Universal Immunization through Universal Health Coverage?

Universal Immunization through Universal Health Coverage?

A child born in Ghana today will most likely receive a full schedule of immunizations, and her chances of surviving past the age of five are far better than they were a decade ago. Today Ghana boasts a coverage rate for infant vaccination of 90 percent and hasn’t seen an infant die of measles since 2003.

Ghana has been expanding primary health care by bringing services to people’s doorsteps since the 1980s, and since the early 2000s has done so in the context of a commitment to universal health coverage. The secret to its success in child immunization has been both integration and decentralization of health services: Government funding for all health activities is provided through a "common pot." District-level managers are responsible for local budgeting and service delivery. Local staff provide comprehensive rather than specialized care.

Ghana is one of a growing number of low- and middle-income countries demonstrating that strong performance in immunization can go hand-in-hand with the aspiration of universal health coverage, access for all to appropriate health services at an affordable cost.

This year’s Pacific Health Summit---convened in June in Seattle with the Gates Foundation, Wellcome Trust, Hutchinson Center, National Bureau of Asian Research, and other partners---brought together global leaders in science, industry, government, medicine, and public health to address immunization opportunities in the 21st century. One of the key topics at the Summit was immunization, universal health coverage, and integrated health systems strengthening.

From the arguments and experience presented in Seattle and elsewhere, it is increasingly evident that universal immunization in the 21st century can only be achieved in the context of universal health coverage. Immunization is a highly cost-effective and focused intervention, making it attractive to public health leaders and donors alike. At the same time, low- and middle-income countries do not and cannot ignore the continuing scourge of infectious diseases such as AIDS, TB, and malaria; the need to hasten progress in maternal, newborn, child, and reproductive health; and the staggering rise in the burden of chronic non-communicable diseases.

One approach to the challenge of tackling multiple health needs is to keep adding targeted programs as new needs arise. The other is to seek to maximize efficiency, synergy, and health impact through a program of universal health coverage built on a strong, equitable, integrated health system. When countries strengthen their health systems, they ensure access to primary health care, to which immunization is central. Universal health coverage creates risk pools that lower the amount people pay for vaccinations. Such an approach achieves more through improved functioning of the health system: the denser the human resources base, for example, the higher the immunization coverage.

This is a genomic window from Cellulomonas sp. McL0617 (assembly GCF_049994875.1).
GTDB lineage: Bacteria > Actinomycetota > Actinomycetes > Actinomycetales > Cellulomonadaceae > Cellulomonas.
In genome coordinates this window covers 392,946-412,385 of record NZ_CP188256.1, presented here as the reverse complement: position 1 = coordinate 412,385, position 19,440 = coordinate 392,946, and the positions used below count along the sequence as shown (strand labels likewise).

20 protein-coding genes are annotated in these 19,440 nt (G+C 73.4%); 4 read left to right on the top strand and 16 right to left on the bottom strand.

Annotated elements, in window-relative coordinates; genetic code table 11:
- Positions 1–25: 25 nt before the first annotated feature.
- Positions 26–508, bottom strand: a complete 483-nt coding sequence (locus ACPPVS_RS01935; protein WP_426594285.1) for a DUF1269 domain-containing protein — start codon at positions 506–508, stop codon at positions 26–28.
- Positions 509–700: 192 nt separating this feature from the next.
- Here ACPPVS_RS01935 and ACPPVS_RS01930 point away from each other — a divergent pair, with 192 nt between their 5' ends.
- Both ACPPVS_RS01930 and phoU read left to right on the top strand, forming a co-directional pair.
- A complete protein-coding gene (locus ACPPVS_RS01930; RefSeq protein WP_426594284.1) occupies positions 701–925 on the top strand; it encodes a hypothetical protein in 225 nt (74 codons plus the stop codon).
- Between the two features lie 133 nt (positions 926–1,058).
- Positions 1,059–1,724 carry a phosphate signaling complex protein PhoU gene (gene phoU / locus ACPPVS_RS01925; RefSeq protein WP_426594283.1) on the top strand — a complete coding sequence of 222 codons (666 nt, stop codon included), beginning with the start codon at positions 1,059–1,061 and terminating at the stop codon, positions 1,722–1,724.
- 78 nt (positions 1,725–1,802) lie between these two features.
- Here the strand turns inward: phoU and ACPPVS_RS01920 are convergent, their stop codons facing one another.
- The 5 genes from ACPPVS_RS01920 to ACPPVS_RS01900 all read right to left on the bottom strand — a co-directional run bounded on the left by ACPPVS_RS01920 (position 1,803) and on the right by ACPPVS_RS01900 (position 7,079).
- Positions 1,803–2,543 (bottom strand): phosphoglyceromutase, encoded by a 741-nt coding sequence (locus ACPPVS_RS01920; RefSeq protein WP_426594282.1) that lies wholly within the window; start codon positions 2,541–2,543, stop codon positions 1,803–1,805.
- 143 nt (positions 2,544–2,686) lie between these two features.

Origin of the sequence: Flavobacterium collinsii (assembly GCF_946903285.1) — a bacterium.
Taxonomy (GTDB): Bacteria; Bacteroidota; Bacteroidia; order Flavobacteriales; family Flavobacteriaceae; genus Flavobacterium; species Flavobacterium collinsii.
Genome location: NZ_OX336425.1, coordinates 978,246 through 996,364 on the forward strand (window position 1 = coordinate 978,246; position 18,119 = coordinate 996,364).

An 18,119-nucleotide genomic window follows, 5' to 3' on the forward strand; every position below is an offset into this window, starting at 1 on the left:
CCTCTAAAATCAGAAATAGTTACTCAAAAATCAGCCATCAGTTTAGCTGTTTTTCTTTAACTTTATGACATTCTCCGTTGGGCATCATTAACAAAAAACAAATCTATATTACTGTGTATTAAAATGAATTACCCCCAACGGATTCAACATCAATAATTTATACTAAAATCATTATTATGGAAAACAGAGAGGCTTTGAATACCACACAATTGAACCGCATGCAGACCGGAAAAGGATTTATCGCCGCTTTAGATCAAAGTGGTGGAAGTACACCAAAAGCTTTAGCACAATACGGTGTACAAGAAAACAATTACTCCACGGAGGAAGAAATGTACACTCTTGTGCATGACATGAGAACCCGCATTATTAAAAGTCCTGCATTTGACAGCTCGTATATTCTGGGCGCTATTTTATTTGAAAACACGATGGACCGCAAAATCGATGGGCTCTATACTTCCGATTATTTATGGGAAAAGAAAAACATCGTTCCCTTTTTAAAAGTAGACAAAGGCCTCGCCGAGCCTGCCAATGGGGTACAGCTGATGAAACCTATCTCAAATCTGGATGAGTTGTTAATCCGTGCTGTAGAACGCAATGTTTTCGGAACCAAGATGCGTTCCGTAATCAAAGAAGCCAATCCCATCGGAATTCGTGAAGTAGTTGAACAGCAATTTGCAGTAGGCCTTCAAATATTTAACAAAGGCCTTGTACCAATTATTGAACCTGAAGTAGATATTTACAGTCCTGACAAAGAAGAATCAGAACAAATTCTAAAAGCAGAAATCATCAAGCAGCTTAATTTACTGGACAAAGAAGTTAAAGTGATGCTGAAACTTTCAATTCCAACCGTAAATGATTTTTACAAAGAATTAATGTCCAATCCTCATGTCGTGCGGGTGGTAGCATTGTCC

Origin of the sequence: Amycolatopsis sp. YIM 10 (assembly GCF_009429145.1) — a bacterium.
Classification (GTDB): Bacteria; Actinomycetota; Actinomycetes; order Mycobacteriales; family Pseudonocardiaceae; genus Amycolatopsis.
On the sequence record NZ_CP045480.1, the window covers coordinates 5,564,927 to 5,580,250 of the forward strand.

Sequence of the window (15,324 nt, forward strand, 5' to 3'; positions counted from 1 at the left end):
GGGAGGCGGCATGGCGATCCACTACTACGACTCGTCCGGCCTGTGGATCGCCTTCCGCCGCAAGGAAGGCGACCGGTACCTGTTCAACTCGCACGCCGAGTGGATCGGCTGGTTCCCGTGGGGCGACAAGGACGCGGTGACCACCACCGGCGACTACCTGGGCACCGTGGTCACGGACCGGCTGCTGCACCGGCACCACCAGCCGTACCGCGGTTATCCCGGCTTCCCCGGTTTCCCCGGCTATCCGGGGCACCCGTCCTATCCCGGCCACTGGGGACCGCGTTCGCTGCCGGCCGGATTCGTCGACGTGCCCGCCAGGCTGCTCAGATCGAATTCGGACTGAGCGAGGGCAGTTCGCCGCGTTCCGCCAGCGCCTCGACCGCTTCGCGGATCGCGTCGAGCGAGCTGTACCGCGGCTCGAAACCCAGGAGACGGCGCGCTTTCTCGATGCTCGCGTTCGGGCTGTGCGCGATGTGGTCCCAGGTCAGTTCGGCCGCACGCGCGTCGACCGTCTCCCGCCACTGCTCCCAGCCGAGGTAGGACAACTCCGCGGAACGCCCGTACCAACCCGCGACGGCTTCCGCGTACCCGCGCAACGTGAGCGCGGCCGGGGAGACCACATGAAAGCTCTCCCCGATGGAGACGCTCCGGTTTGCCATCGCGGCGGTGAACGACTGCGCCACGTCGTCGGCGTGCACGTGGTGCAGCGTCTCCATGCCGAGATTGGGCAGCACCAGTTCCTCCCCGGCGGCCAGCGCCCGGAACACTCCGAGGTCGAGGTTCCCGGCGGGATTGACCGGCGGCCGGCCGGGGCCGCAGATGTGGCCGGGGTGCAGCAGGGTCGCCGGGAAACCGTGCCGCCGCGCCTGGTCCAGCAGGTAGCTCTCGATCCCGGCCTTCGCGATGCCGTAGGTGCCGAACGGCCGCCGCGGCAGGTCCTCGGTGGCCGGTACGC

Some argue that universal health coverage risks diverting resources away from immunization. In fact, participants at the Summit observed that countries pursing universal health coverage are also strong performers in immunization, including Ghana, Kenya, Rwanda, South Africa, Panama, Brazil, Mexico, Thailand, Indonesia, and Malaysia. The movement for universal health coverage will face the challenge of managing donor expectations. Ghana, for example, has struggled to convince all its partners to contribute to the common pot. It has included a line item for vaccines in its national budget and has successfully procured all its vaccines for more than 10 years, but donors have historically requested that their funds be used exclusively for vaccination programs.

To achieve and sustain high immunization coverage, the immunization movement and the movement to achieve universal health coverage must create synergies. Immunization donors and other actors should focus on health system requirements to support increased immunization coverage. Working together, our efforts will be consistent with a human rights approach to health, fostering equity and social solidarity as we save lives and improve the health of the world’s most vulnerable people.

Jonathan D. Quick, MD, MPH, is president and chief executive officer of Management Sciences for Health. Dr. Quick has worked in international health since 1978. He is a family physician and public health management specialist.